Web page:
Wednesday, 14 November 2018
I thank the Minister of State for coming in today to take this Commencement matter on behalf of the Minister for Health. I understand that an emergency meeting of the Cabinet is taking place due to Brexit so I appreciate that the Minister for Health could not be here.I want to raise the issue of VARIVAX. It is a vaccine for chickenpox and is not part of the national childhood immunisation programme at present. The Minister should make efforts to include it in the national vaccination programme for children. As I said, it is not part of the immunisation programme, although many parents are paying privately for this vaccine for their children. It is administered in two doses and is very effective in children under the age of 13. It can be given from the age of one year. As I said, many parents are paying for this privately, but this means that children whose parents cannot afford to pay for it privately are being left at risk.
There are many risks associated with chickenpox such as pneumonia, meningitis and, in later life, shingles, all of which can be very dangerous in themselves. It is part of the vaccination programme in many countries, such as the United States of America. Since its introduction into the national programme of that country 15 years ago, hospital admissions and deaths due to chickenpox have dropped by 80%. That is very significant. There is a reason parents here in Ireland are taking up this vaccination if they can pay for it privately themselves. It saves an awful lot of upset and discomfort for the children themselves and prevents parents having to take two or three weeks off work when a child has to stay out of childcare. There are also very serious risks associated with the disease, as I have outlined.
Children who cannot afford this are not getting it and that is not acceptable in this day and age. I understand that it is an expensive vaccination for children to get, but if it were included in the national vaccination programme, the cost for the State would come down dramatically. I would also suggest that the costs imposed on other areas of the health service would reduce dramatically in line with it because many parents of young children end up going into accident and emergency departments with their children or attending their GPs on several occasions. The saving would therefore outweigh the cost of the vaccination. I would like the Minister of State to consider this seriously and, perhaps, to give an indication today of starting a pilot project in this regard or of including it in the overall national immunisation programme.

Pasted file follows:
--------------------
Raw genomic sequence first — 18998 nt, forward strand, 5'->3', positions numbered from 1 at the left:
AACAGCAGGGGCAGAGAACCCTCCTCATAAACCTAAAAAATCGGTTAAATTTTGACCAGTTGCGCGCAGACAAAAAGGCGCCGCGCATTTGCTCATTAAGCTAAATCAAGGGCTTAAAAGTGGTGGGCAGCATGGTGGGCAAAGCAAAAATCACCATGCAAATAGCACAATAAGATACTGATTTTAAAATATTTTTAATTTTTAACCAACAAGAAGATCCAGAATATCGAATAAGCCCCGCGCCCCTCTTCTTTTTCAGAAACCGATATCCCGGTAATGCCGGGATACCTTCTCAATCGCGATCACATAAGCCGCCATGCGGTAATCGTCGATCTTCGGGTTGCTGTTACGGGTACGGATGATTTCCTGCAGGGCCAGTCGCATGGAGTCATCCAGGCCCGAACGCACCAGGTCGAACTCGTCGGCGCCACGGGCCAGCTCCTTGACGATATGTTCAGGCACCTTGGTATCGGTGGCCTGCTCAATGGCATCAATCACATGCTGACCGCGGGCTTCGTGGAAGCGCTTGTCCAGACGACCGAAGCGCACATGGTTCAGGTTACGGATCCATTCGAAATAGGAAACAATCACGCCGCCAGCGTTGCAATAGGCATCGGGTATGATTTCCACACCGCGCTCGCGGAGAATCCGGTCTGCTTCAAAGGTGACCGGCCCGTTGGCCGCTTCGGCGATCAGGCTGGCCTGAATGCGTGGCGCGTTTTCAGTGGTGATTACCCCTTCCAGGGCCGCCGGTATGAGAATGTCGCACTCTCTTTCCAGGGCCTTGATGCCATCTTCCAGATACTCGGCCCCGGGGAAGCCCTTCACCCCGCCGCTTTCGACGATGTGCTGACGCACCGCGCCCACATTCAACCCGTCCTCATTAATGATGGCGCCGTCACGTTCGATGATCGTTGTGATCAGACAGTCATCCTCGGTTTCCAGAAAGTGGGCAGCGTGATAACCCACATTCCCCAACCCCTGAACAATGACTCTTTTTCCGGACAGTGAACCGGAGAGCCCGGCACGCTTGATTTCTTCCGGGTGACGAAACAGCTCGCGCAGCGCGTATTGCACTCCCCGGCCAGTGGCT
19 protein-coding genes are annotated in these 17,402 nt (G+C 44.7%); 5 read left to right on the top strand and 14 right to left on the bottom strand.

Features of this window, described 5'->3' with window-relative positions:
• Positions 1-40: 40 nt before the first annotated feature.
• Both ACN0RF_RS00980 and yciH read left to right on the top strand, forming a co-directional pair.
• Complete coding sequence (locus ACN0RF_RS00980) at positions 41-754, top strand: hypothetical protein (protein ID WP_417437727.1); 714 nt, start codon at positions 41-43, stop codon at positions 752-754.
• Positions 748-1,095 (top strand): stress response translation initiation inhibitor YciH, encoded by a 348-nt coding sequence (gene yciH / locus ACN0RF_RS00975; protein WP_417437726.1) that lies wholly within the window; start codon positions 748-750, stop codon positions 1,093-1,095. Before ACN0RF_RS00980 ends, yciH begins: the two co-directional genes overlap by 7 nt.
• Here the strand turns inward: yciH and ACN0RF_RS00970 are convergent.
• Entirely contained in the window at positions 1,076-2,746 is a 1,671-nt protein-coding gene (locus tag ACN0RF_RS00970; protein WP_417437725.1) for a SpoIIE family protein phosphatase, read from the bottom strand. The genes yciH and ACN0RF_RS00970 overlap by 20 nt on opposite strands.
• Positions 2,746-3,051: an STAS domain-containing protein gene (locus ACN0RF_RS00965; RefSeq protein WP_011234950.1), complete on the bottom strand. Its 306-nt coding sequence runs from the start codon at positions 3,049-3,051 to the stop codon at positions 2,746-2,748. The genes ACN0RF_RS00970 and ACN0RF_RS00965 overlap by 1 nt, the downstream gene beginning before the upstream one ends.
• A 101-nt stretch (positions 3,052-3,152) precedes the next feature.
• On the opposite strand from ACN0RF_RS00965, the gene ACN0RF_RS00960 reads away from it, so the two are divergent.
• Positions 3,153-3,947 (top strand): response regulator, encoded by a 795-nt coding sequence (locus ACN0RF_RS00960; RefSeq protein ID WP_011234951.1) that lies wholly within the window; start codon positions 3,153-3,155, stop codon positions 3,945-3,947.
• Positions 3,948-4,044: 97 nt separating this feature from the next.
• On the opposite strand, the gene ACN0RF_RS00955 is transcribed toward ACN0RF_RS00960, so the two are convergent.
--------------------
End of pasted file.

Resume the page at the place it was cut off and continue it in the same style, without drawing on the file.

I apologise on behalf of the Minister of State, Deputy Daly. He is in a committee. The Minister, Deputy Harris, is at the Cabinet meeting. I am standing in today. I thank Senator Clifford-Lee on behalf of the Minister and the Minister of State. I know how important this Commencement matter is to the Senator. I will read the written reply and then come back in at the end.
Immunisation is a safe and effective way to protect children against serious diseases. The national or primary childhood immunisation, PCI, programme covers immunisations between birth and 13 months of age. Immunisations covered by the programme are free of charge and administered by general practitioners within their clinics. The PCI programme provides immunisation against diphtheria, tetanus, pertussis, polio, haemophilus influenzae type B, hepatitis B, pneumococcal disease, meningitis C, measles, mumps, rubella, meningitis B, and rotavirus.